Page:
Global Neighbours provides a framework that enables us to weave a global perspective into our curriculum provision so that the children of St Mark's are equipped to become active global citizens.
The aim is to increase pupils’ understanding of the root causes of poverty and injustice, as well as engage and empower pupils as agents of change in the transformation of our world.
Global Neighbours helps us to advance the Spiritual, Moral, Social and Cultural (SMSC) development of our pupils, strengthen the ‘promotion of fundamental British values’, promote critical thinking across the curriculum, and strengthen links with the local community.
Global Neighbours also enhances our Religious Education provision in schools by increasing pupils’ knowledge and understanding about why and how Christians, along with people of other faiths and those of no faith, want to change the world to one where everyone can live a full life, free from poverty.
We have chosen to use Global Neighbours as a platform to develop and showcase our pupils' work, demonstrating how we are becoming active global citizens and courageous advocates for change in the world, from a local to global level.
It is also another way of showing how we, at St Mark's, are fulfilling the Church of England’s Vision for Education that is ‘deeply Christian, serving the common good’ as well as supporting our work on character development (hope, aspiration and courageous advocacy) found within the SIAMS inspection framework.
Below are some of the ways we are engaging with our local, national and global community, to bring about change that makes a lasting difference:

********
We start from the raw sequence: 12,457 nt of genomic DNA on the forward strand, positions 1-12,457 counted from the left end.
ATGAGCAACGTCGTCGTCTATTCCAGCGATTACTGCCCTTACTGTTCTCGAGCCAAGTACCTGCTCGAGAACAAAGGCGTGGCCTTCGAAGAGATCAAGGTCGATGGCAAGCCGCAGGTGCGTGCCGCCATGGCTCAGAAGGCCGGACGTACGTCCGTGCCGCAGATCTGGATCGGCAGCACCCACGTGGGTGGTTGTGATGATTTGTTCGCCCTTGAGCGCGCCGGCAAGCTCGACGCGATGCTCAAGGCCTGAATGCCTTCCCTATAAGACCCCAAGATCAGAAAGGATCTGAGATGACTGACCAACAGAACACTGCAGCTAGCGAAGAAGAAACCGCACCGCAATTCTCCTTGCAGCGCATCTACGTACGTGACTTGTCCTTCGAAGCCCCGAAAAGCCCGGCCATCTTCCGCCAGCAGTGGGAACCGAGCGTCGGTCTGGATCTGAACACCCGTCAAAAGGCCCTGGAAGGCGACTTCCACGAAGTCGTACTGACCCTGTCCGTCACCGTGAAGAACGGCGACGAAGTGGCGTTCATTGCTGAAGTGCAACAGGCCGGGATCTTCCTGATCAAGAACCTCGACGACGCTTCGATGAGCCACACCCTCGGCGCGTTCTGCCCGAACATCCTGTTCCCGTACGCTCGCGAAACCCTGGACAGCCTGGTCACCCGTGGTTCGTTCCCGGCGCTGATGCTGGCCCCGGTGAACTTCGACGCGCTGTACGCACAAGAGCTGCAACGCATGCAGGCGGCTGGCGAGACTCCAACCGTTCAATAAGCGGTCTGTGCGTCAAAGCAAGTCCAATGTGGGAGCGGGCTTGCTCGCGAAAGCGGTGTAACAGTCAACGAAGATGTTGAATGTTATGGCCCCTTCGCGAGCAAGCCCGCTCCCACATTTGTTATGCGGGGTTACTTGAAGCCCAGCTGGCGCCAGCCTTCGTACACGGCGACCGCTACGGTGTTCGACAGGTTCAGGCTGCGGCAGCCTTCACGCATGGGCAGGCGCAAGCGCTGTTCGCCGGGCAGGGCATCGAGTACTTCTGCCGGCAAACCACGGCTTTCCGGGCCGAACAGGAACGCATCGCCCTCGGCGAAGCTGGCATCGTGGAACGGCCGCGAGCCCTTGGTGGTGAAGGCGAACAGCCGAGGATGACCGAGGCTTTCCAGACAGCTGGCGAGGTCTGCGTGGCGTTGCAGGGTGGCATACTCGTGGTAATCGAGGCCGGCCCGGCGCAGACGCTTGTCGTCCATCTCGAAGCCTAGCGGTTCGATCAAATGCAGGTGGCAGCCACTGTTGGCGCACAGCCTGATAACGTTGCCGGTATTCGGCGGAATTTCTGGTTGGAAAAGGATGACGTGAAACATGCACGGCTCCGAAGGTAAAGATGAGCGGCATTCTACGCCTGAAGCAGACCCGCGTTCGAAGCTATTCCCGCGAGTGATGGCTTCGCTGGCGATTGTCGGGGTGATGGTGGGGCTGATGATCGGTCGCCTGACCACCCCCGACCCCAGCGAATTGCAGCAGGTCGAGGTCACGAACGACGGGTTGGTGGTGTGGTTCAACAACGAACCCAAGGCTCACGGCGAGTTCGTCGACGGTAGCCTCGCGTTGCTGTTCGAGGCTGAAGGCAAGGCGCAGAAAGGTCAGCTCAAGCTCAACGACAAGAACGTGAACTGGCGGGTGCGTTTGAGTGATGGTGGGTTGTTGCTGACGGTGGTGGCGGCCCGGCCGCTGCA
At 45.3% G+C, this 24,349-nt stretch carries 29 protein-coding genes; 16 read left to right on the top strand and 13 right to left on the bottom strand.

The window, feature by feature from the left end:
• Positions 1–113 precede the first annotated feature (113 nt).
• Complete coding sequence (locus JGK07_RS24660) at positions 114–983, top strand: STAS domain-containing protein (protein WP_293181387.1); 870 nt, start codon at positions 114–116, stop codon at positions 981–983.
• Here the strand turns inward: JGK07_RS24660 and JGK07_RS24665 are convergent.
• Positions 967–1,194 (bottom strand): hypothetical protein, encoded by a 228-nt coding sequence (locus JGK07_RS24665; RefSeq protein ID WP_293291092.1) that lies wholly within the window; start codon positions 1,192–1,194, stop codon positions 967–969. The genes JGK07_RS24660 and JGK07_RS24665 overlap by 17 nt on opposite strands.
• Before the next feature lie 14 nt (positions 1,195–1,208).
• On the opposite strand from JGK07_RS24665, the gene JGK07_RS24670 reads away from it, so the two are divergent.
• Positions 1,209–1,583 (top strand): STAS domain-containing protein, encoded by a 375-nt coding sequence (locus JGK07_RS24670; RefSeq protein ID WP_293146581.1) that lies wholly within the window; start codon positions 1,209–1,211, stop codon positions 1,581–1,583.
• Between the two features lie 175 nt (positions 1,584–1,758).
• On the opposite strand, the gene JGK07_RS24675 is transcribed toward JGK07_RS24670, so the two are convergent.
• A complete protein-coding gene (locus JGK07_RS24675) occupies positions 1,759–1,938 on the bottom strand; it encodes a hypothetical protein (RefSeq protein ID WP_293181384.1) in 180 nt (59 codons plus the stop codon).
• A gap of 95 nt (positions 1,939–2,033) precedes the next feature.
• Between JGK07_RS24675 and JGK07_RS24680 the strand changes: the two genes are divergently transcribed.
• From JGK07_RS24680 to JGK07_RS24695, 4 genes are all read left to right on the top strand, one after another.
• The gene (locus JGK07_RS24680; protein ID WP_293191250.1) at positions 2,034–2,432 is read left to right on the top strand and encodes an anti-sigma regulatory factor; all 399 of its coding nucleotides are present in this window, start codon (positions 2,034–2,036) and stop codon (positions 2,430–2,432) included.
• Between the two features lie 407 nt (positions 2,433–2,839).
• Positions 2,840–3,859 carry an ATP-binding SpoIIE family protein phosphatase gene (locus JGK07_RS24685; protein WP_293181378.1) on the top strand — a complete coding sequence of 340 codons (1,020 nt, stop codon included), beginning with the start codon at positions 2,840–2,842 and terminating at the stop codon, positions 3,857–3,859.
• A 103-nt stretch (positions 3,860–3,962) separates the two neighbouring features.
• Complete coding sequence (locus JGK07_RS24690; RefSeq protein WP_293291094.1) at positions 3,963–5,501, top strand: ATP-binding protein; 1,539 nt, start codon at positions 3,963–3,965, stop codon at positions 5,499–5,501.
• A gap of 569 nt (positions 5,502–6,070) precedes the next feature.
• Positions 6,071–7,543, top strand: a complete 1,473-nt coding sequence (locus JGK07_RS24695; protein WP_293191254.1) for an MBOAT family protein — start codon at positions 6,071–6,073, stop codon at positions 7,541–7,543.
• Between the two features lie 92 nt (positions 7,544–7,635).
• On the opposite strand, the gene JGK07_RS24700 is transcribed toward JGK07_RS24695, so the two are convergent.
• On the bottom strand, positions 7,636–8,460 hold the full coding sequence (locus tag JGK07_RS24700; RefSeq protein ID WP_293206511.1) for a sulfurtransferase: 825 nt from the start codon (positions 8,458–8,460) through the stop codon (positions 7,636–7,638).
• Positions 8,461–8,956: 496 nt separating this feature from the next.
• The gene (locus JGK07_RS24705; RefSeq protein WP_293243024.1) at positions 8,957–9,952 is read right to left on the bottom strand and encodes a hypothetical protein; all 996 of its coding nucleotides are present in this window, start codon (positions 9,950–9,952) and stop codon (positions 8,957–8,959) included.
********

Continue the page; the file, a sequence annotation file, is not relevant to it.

When we are moved to take action, to make a difference in our world, we ask ourselves 3 questions:
These 3 questions inform our rationale for our response which is then communicated to our whole school community so that everyone has this shared understanding. Our School Business Manager works with the children and the rest of the staff to co-ordinate all of the events through the year.
See our Charity Champion page for more information
Charity Champions | St Mark's Church of England Junior School (secure-primarysite.net)
As a result of Covid, we knew that many people on our local community just simply could not make ends meet.
It was time to put Compassion into action - we could not ignore the need.
The House Captains set up an inter-house competition to see who could collect the most!
We then took our collection to the foodbank to find out how our donations will make a difference to the lives of those in our local community.
At St Mark's, we celebrate our differences. As we marked Anti-bullying Day by celebrating our differences, we reflected on what makes each of us unique and how this helps us to live out our school vision: Growing together, becoming all we are created to be.
We also learned about the amazing work of Archbishop Desmond Tutu and Martin Luther King who lived sacrificially to enable our differences to be celebrated and not condemned. Our Spirituality Books show the children's responses to this.
We have developed strong links with Whittington House, a local Residential Home. Prior to Covid, we visited each week to play games, sing songs, cook, share our favourite experiences through discussion etc
During Covid, we have kept the links strong through sending videos, cards and letters.
These intergenerational relationships bring joy to us all - it's a really powerful way of learning from and with those in our community, no matter what the age gap!
We hope to be able to visit in person again, very soon.
We marked this very important moment in our world's history through an art project, focussing on the significance and the meaning behind the poppy.
Children led this project with our Art Subject Lead - time was given for us all to learn about and reflect on the impact that WW1 and subsequent wars have had on the lives of others today.